The Profession

“To Practice Law, Apprentice First” by John J. Farmer, Jr.

Bio: John J. Farmer, Jr.

The following is excerpted from John’s recent piece in New York Times–

“The job market for law school graduates is collapsing; some schools have been misleading, or even fraudulent, in reporting admissions and employment data; tuition and student debt have reached record levels….Nearly half of those who graduated from law school in 2011 did not quickly find full-time, long-term work as lawyers. Yet the need for legal representation has never been greater. In New Jersey, where I teach law, 99 percent of the 172,000 defendants in landlord-tenant disputes last year lacked legal counsel….Nationwide, judges decry not a surplus of lawyers, but a lack of competent representation for those who aren’t rich individuals and corporations….Legal education has not so much failed the profession as mirrored it. Law schools have trained students for a profession that has left a huge part of the public unable to afford representation — especially the middle class — and at a cost that perpetuates the problem….There is a way out. Law schools and the legal profession could restore a vibrant job market by making representation easier to obtain. In doing so, they would revive their historic commitment to the balance between acquiring wealth and promoting civic virtue.”

The following responses are excerpted from letters published by New York Times in response to the foregoing:

“An underpaid apprenticeship scheme would be much better received if it replaced the (largely unnecessary) third year of law school, but don’t hold your breath waiting for law deans to get behind a 33 percent revenue reduction.” ~Dave Silberman, Esq., Guilford, Conn., Feb. 18, 2013 (The writer, a corporate lawyer and 2001 graduate of Columbia University School of Law, still owes approximately $55,000 in law school loans.)

“The law school process is too long, too institutionalized, too expensive and too arrogant.” ~Christopher Denton, Esq. Elmira, N.Y., Feb. 18, 2013

“Apprenticeships, however, should not be limited to litigation and similar court-focused proceedings. Legislative work is legal work.” ~Dakota S. Rudesill, Washington, Feb. 18, 2013 (The writer is a visiting professor and the interim director at the Federal Legislation and Administrative Clinic of the Georgetown University Law Center.)

“As a student at Central Michigan University who wishes to attend law school, I was told by an adviser, a retired attorney, to avoid getting an internship at a law firm. She said: ‘You will become very good at making photocopies and getting into courthouses, and you will learn nothing of real value. It probably won’t look very good on a résumé, either, because most law schools will know you were just a mule.'” ~Ben Harris, Mount Pleasant, Mich., Feb. 18, 2013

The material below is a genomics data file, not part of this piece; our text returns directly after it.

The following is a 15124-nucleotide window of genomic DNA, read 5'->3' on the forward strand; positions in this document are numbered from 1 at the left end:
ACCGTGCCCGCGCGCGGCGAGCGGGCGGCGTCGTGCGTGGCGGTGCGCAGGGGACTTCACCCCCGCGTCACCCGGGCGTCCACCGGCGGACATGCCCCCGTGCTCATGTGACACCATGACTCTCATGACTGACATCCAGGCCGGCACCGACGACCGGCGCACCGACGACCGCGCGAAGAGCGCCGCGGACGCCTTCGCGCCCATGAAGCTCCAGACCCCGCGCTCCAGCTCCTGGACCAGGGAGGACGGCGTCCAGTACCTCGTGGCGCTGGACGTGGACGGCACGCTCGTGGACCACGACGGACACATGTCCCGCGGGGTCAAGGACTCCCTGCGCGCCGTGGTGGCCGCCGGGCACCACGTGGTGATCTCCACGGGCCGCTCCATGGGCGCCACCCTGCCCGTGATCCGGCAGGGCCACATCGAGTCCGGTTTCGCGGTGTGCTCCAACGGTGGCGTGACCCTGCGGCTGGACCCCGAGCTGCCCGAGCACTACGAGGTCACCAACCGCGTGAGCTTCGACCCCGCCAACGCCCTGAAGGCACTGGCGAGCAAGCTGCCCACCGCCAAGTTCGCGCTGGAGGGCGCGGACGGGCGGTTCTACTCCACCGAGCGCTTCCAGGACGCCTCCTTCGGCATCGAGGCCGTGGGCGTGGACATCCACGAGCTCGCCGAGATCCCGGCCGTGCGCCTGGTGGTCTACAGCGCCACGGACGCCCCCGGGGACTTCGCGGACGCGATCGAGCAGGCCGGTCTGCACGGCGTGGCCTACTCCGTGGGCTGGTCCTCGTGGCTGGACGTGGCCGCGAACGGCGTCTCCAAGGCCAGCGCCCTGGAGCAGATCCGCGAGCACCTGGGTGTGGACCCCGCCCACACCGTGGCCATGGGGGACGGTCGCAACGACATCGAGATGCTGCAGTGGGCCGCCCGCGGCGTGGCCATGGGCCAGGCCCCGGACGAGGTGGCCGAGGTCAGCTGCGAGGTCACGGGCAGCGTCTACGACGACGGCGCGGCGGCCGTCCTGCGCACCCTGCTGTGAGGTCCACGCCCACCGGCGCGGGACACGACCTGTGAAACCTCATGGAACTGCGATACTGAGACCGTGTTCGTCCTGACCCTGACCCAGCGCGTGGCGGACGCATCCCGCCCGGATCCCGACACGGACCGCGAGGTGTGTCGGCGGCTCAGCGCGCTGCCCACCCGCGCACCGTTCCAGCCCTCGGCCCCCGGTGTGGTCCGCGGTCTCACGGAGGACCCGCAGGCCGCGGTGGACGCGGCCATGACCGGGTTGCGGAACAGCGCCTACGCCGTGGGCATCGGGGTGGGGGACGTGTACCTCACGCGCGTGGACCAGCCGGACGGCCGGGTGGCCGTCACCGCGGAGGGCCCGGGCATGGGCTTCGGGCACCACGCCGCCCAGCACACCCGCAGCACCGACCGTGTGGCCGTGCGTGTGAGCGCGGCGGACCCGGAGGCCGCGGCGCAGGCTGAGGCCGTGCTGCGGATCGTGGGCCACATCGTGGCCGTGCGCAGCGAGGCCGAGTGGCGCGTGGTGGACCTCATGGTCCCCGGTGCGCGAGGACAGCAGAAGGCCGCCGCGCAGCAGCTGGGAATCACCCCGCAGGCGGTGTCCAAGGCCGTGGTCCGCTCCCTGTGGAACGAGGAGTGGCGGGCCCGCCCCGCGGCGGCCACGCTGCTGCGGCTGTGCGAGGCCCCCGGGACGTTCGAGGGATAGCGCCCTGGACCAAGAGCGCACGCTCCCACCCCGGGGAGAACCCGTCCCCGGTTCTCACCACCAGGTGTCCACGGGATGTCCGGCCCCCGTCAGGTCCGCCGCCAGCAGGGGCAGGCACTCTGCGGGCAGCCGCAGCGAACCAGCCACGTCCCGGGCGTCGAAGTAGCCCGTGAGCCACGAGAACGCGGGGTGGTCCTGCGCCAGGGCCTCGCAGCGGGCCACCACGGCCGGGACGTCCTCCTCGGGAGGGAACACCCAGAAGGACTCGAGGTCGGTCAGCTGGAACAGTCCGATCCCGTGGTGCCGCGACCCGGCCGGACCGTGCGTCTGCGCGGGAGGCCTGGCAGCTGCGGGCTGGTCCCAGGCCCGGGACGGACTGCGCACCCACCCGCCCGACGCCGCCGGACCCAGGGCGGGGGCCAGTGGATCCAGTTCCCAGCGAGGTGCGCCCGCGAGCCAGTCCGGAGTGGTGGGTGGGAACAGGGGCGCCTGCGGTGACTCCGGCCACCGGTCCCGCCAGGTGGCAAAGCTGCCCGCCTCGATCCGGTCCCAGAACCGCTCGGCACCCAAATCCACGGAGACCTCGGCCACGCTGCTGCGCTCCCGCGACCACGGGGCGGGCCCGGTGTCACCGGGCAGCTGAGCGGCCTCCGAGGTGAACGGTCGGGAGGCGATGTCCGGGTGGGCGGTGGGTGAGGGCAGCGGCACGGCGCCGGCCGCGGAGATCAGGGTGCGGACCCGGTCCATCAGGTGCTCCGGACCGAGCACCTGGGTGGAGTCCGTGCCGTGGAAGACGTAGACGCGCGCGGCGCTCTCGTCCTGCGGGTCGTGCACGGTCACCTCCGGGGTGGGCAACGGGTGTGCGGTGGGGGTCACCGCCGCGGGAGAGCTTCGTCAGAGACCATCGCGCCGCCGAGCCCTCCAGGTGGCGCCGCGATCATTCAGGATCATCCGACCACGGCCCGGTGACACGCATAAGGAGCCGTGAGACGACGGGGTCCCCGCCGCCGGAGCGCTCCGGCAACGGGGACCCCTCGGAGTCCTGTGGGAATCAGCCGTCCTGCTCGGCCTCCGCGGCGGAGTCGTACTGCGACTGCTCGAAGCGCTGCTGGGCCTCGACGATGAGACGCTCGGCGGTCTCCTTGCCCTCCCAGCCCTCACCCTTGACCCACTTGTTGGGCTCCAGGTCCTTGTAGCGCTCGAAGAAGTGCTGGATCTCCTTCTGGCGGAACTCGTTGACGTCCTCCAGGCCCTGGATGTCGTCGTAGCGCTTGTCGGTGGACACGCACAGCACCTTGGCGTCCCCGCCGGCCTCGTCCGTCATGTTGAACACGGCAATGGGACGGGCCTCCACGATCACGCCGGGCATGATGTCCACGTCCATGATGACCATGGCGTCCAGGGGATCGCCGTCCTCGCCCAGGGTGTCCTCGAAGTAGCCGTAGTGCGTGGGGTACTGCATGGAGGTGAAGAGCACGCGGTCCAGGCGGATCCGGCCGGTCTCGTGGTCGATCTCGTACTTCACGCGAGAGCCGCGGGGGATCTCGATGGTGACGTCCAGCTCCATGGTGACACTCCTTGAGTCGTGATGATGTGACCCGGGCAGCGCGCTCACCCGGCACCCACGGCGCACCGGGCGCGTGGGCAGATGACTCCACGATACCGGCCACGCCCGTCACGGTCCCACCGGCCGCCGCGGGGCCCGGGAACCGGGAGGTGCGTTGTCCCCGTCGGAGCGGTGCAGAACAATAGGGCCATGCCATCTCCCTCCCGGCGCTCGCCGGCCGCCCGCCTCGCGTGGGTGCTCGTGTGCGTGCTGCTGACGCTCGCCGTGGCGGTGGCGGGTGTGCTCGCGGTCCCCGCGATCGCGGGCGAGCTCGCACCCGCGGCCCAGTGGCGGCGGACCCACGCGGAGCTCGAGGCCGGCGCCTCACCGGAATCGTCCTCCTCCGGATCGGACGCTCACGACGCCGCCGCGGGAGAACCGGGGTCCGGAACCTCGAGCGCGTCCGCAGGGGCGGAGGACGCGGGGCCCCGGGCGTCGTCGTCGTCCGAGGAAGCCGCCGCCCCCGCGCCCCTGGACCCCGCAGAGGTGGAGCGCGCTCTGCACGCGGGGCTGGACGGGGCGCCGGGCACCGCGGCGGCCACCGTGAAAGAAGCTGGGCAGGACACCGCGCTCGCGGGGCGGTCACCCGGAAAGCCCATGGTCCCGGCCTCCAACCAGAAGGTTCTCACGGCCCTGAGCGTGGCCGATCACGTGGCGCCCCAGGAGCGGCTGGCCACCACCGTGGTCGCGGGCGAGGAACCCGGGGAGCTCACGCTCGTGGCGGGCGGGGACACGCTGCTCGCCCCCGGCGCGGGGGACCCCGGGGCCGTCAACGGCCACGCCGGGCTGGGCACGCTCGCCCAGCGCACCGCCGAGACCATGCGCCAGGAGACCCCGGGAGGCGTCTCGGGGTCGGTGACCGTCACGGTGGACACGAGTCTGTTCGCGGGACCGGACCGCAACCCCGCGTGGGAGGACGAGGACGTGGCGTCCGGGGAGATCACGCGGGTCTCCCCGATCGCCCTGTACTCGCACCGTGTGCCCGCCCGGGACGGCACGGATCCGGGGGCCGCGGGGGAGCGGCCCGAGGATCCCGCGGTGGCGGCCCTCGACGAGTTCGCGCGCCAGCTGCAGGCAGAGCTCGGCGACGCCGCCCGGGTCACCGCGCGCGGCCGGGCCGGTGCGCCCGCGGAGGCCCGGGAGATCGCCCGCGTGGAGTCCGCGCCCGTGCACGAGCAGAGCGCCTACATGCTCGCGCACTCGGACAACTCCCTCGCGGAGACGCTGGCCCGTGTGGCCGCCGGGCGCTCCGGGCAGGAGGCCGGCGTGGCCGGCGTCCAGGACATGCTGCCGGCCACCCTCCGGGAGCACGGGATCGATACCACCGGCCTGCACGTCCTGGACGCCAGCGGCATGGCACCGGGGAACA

In Declining To Hear A Criminal Case, Justices Rebuke Federal Prosecutor

WASHINGTON D.C. – In a rare and forceful take-down of a Federal prosecutor, Supreme Court Justice Sonia Sotomayor, joined by Justice Stephen Breyer, devoted a nearly five-page statement to the Government’s racially charged remarks during a Texas drug trial.

“I get accused by defense counsel of, I guess, racially, ethinically profiling people when I asked the question of Mr. Calhour, Okay, you got African-Americans and Hispanics, do you think it’s a drug deal? But there’s one element that’s missing. The money. So what are they doing in this room with a bag full of money? What does your common sense tell you that these people are doing in a hotel room with a bag full of money, cash? None of these people are Bill Gates or computer magnates? None of them are real estate investors.”

From the Court’s special comment:

By suggesting that race should play a role in establishing a defendant’s criminal intent, the prosecutor here tapped a deep and sorry vein of racial prejudice that has run through the history of criminal justice in our nation. There was a time when appeals to race were not uncommon, when a prosecutor might direct a jury to ‘consider the fact that Mary Sue Rowe is a young white woman and that this defendant is a black man for the purpose of determining his intent at the time he entered Mrs. Rowe’s home or assure a jury that I am well enough acquainted with this class of niggers to know that they have got it for the white race in their heart. [citations omitted]

The prosecutor’s comment here was surely less extreme. But it too was pernicious in its attempt to substitute racial stereotype for evidence, and racial prejudice for reason.

Related: Sotomayor Scolds Prosecutors, New York Times, 2.26.2013